Sauces and Dressings Retooled for Cleaner Labels

Innovative flavors drive category growth for condiments, pasta sauce and cooking sauces, but reformulating for a cleaner ingredient deck is also the order of the day.

By David Phillips, Technical Editor

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“The organic movement is still gaining ground in the general marketplace, and the salad dressing industry is creating products to suit this consumer desire,” says Maureen Akins, technology manager with TIC Gums, White Marsh, Md.

For product developers formulating organic dressings, TIC Gums offers TICorganic Saladizer 100, a 100 percent certified organic gum blend designed to stabilize salad dressings and marinades. Akins says the product helps imparts cling and thickens and emulsifies the system. Additionally, Saladizer 100 helps to texturize the dressing so the desired mouthfeel can be achieved, she says.

Hydrocolloids can also serve functions in sauces. “They can help with thickening, emulsification and textural attributes to help our customers achieve their product development goals,” Akins says. “In particular, synergistic blends of guar and xanthan – our Action Gum series – can provide added viscosity, suspension and textural benefits in a cost-effective manner. Emulsifiers such as gum arabic can provide necessary oil-in-water emulsion stability while maintaining a cleaner label appearance.”

Current trends in pasta sauces often involve consumer convenience; an example is prepackaged meal kits that include pasta and a sauce. These sauces require special formulation attention, Akins points out. Manufacturers may initially freeze the ingredients to ensure successful distribution. Once at the distribution sites, these meals can be thawed out and refrigerated before delivery to the final destination for consumers to purchase and prepare in their homes.

“Maintaining product quality through this type of freeze-thaw cycling requires the use of hydrocolloids to manage the water present in each of the components. In particular, emulsion stability, viscosity and texture must be maintained to ensure a successful delivery of the product to the consumer. The addition of hydrocolloids helps to provide consistency to the product, both visually and from an eating perspective,” Akins says.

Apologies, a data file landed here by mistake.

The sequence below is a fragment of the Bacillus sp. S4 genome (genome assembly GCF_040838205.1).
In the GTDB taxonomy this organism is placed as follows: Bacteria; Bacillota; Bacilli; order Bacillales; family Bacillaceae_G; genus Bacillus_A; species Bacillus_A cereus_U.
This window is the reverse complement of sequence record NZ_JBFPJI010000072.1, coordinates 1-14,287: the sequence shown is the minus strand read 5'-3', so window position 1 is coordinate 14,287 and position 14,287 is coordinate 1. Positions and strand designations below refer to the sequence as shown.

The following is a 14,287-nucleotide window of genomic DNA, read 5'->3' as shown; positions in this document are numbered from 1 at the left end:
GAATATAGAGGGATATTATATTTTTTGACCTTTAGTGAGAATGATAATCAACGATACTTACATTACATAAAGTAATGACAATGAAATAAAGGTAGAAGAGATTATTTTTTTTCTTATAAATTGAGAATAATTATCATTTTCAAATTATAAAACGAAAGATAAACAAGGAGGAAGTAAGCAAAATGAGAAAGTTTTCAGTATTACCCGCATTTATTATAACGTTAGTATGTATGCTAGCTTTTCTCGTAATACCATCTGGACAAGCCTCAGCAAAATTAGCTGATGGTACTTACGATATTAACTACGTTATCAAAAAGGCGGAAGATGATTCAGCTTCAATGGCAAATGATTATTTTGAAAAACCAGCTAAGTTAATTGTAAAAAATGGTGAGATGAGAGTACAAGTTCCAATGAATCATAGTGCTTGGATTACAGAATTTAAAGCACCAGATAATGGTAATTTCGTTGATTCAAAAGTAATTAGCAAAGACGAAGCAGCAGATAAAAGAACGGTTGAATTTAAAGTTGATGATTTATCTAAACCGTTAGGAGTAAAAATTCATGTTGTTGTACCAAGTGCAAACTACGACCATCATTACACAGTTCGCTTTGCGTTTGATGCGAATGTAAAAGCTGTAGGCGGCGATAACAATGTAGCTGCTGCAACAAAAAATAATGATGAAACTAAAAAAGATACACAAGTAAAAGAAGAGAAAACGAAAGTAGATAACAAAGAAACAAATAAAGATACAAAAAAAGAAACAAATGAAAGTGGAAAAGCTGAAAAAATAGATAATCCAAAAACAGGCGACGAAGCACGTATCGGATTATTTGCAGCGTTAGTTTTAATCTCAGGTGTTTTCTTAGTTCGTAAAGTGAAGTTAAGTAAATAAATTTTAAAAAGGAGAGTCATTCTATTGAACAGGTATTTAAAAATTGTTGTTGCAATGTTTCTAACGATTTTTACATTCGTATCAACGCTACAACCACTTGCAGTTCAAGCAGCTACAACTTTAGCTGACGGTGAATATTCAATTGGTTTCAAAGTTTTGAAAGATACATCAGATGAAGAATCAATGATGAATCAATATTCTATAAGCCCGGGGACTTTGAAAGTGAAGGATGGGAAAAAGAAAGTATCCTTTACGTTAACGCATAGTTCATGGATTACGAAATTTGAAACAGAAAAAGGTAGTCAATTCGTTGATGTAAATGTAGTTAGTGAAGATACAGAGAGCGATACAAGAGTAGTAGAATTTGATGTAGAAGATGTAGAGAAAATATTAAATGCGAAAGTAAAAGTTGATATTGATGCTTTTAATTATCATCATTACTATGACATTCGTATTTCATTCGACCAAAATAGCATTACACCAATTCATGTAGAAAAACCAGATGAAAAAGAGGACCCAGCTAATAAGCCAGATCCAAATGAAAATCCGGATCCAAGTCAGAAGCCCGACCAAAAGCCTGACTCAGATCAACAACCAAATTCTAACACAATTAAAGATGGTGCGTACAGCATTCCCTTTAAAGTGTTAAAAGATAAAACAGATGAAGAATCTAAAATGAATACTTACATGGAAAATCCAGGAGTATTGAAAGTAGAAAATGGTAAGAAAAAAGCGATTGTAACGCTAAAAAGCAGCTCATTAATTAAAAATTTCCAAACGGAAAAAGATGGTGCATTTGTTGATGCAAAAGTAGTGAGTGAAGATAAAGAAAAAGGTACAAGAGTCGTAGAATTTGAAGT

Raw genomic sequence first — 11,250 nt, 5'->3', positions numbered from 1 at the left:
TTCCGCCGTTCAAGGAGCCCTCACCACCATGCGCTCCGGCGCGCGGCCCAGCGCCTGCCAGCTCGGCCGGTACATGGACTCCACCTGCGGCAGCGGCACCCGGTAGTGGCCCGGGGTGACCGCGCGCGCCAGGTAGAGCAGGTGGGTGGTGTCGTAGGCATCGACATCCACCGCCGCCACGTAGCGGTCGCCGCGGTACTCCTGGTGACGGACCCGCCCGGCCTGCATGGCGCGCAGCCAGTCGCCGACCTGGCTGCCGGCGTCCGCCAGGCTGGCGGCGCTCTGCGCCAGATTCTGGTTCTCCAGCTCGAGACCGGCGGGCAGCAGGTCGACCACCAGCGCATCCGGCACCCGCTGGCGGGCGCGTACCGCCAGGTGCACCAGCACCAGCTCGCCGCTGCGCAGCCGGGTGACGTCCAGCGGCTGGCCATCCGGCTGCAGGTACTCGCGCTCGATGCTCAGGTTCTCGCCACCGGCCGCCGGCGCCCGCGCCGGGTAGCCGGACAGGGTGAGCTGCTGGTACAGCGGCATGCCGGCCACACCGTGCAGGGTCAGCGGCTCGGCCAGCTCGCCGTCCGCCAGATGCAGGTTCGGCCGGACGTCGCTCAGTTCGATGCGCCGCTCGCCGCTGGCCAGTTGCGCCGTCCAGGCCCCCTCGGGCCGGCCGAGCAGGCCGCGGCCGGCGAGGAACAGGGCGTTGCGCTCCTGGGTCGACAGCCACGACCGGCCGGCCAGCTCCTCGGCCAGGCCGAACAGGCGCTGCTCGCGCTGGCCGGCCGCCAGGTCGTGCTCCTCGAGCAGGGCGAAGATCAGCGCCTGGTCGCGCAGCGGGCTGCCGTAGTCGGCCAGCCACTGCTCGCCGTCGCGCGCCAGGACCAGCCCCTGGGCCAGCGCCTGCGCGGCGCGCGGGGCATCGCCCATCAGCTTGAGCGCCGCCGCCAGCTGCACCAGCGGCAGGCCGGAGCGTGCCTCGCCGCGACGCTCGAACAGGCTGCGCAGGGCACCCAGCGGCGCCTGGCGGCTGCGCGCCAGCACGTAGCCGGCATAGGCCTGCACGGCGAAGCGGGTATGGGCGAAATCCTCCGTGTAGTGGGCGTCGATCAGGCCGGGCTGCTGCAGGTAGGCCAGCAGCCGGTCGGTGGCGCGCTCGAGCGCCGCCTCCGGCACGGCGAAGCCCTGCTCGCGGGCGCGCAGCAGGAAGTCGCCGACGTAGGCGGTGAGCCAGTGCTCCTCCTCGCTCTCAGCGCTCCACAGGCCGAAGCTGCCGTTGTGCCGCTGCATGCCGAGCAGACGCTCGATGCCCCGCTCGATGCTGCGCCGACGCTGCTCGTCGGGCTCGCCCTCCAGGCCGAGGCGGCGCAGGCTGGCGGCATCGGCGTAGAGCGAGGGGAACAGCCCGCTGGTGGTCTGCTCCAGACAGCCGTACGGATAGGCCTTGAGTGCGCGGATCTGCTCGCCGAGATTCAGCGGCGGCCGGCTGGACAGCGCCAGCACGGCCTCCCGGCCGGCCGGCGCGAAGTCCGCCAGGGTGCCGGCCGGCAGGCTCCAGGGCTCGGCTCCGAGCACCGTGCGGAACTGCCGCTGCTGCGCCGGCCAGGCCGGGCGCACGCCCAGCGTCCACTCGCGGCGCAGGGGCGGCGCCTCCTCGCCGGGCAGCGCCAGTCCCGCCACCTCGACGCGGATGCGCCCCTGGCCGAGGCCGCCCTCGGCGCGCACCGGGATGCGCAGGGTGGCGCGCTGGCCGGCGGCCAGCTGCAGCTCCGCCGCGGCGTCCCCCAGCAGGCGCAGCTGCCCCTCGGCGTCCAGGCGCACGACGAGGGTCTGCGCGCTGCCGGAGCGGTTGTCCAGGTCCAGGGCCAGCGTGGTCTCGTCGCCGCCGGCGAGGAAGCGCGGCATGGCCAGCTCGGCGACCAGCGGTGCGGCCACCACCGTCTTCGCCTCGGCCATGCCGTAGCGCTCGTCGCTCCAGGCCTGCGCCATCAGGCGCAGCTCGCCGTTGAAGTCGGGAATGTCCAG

Ingredients such as locust bean gum, guar and xanthan are commonly used to provide these necessary functionalities. And TIC has products specifically designed to stabilize and enhance a variety of sauce-type applications by providing emulsification, thickening and suspension characteristics while also adding cling.

The Ticaloid Saucier product is especially beneficial to stabilize sauces with a low pH that require emulsification, such as an Alfredo sauce or a butter-based sauce.

One concern that often keeps consumers away from a particular salad dressing is sugar content.

“It is not a secret that sauces and dressings are loaded with sugar,” says Thom King, president and CEO of Steviva Ingredients, Portland, Ore. “Consumer demand as well as proposed government mandates on added sugar reporting on labels are driving manufacturers toward clean-label sugar reduction.

“We provide several clients with clean label sugar alternatives that can clean up labels and reduce added sugars by up to 90 percent,” King says.

These products include Erysweet plus with stevia, an erythritol-stevia blend available in a 100 mesh that dissolves into process immediately and delivers bright flavor profiles in a sauce or dressing application. The company also offer Nectevia, a stevia-fortified agave nectar that can serve as plug-in replacement for DE42 HFCS while cutting added sugars in half.

Perhaps invigorating the sauce and dressing categories will be as simple as adding Sriracha to a barbeque sauce, or formulating a dressing with lime juice, but tomorrow’s sauces will look and taste different from those of today.

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